It’s worth noting, we suppose, that brewer Rob Lovatt went from Meantime to Camden to Thornbridge, leaving Helles beers behind him as he went. Perhaps he deserves the credit, or the blame.

Categories
opinion

What needs to change and what can consumers do?

It’s been an interesting, emotionally intense few weeks for the beer industry – first in the US, now in the UK – as stories of sexual harassment and bullying have come flooding out.

These conversations are important, even if nobody much enjoys having them. Much of the behaviour described by whistle-blowers is appalling and, in some cases, clearly criminal.

There’s a certain catharsis in the very act of sharing these experiences, especially for people who have doubted themselves. Comfort in knowing they’re not alone.

It’s also helpful, every now and then, to have a discussion that establishes a collective sense of where the boundaries lie today, right now. It feels as if the days when you could disguise insults and harassment as ‘banter’, or gloss over predation as ‘workplace romance’, might finally be passing.

Sifting the stories

There seem to be a few broad types of personal experience emerging in the Instagram stories and surrounding discussion and it’s perhaps worth shaking those into categories.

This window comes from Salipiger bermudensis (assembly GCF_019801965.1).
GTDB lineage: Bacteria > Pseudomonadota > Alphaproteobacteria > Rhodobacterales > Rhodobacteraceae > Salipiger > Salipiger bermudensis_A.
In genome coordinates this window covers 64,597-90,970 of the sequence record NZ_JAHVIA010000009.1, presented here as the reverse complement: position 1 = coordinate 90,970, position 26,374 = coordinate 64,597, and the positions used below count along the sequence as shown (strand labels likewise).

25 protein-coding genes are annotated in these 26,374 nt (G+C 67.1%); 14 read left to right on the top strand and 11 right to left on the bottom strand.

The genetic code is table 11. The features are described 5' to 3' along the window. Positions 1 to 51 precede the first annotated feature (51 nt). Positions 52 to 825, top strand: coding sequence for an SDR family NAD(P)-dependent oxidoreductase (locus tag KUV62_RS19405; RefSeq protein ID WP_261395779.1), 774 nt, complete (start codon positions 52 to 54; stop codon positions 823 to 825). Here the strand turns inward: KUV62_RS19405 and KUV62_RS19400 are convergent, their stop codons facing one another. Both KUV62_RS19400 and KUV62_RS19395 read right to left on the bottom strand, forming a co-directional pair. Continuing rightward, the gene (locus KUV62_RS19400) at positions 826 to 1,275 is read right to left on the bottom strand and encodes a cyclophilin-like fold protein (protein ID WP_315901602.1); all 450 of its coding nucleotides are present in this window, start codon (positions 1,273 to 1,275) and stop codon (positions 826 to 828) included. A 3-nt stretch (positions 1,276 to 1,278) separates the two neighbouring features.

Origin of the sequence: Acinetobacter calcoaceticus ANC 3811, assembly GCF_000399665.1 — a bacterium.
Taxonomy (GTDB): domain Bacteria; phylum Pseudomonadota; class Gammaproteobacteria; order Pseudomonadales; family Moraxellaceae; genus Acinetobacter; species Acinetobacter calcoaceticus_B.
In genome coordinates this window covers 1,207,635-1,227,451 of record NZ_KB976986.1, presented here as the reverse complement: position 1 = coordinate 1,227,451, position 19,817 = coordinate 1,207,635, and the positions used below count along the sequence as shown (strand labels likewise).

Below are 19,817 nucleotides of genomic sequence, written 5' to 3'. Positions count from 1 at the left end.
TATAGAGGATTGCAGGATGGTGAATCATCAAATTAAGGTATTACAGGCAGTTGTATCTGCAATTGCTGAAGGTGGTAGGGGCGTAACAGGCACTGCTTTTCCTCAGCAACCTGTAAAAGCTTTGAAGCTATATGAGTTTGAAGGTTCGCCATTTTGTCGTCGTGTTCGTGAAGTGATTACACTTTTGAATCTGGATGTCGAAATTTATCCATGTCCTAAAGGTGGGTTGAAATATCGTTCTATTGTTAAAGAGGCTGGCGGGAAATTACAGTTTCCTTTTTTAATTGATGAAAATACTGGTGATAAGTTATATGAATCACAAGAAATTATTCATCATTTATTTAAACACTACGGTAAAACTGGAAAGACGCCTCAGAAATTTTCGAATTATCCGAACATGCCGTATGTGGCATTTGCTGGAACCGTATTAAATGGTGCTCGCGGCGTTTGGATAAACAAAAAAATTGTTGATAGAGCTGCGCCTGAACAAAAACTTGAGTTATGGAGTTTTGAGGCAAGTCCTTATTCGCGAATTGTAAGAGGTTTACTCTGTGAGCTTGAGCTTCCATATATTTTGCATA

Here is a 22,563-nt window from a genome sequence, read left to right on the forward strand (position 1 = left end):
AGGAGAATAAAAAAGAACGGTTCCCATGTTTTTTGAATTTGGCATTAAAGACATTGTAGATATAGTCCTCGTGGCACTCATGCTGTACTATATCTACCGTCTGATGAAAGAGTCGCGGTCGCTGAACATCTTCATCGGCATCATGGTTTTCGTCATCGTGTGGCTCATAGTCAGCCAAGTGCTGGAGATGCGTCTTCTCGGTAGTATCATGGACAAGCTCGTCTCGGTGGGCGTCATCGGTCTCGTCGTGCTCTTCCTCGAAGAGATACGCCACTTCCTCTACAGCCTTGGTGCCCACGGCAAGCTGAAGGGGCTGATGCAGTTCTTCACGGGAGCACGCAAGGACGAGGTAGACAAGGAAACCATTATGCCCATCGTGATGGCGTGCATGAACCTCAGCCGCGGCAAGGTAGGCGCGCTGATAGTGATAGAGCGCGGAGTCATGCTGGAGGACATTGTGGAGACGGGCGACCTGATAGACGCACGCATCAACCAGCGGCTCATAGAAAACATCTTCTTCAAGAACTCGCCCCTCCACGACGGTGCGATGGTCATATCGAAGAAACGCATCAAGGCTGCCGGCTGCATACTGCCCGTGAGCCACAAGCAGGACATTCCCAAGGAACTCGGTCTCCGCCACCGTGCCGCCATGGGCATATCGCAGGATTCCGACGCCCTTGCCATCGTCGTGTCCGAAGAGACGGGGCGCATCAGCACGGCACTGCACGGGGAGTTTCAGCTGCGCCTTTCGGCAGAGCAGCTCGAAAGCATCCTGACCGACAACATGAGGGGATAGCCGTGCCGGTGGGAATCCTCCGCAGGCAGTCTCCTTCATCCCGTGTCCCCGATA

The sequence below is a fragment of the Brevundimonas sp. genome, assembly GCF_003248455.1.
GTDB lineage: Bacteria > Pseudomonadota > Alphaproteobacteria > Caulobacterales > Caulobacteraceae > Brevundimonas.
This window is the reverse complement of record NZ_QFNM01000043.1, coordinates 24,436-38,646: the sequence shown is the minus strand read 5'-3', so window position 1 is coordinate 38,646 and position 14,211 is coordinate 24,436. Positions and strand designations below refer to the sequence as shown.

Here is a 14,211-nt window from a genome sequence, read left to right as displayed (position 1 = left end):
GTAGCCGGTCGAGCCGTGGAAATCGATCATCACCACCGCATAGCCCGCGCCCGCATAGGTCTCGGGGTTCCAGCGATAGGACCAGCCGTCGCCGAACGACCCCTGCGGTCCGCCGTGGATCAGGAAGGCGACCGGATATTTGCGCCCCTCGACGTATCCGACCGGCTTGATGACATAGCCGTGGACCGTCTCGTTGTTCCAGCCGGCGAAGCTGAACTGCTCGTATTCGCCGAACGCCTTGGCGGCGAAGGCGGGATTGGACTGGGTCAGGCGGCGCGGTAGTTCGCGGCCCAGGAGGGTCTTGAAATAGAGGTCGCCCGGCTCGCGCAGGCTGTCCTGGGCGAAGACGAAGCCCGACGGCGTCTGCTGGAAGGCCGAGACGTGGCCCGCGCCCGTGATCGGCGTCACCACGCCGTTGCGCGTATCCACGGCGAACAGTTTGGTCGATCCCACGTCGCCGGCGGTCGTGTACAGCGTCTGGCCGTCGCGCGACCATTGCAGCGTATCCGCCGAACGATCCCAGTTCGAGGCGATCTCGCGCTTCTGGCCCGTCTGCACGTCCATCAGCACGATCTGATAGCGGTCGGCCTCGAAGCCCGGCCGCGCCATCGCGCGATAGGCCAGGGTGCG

First, there are relatively minor irritations – a staple of the conversation around sexism in beer. Like the way when people meet us together, they often address questions to Ray rather than Jess. It’s good to air frustration about this and, again, remind people that it’s fucking annoying, but it doesn’t feel as urgent or serious as…

Category two, where individual employees have clearly behaved atrociously. We’ve all worked with people who were difficult or routinely inappropriate. But when it comes to talking about specific incidents like this, things get tricky. Is there a ‘two sides to every story’ situation in play? Were incidents reported and dealt with as they should have been?

Unfortunately, given that it’s rarely appropriate to talk publicly about individual HR cases, a brewery that has dealt with a specific issue will look, to outsiders, much like one that’s covering it up.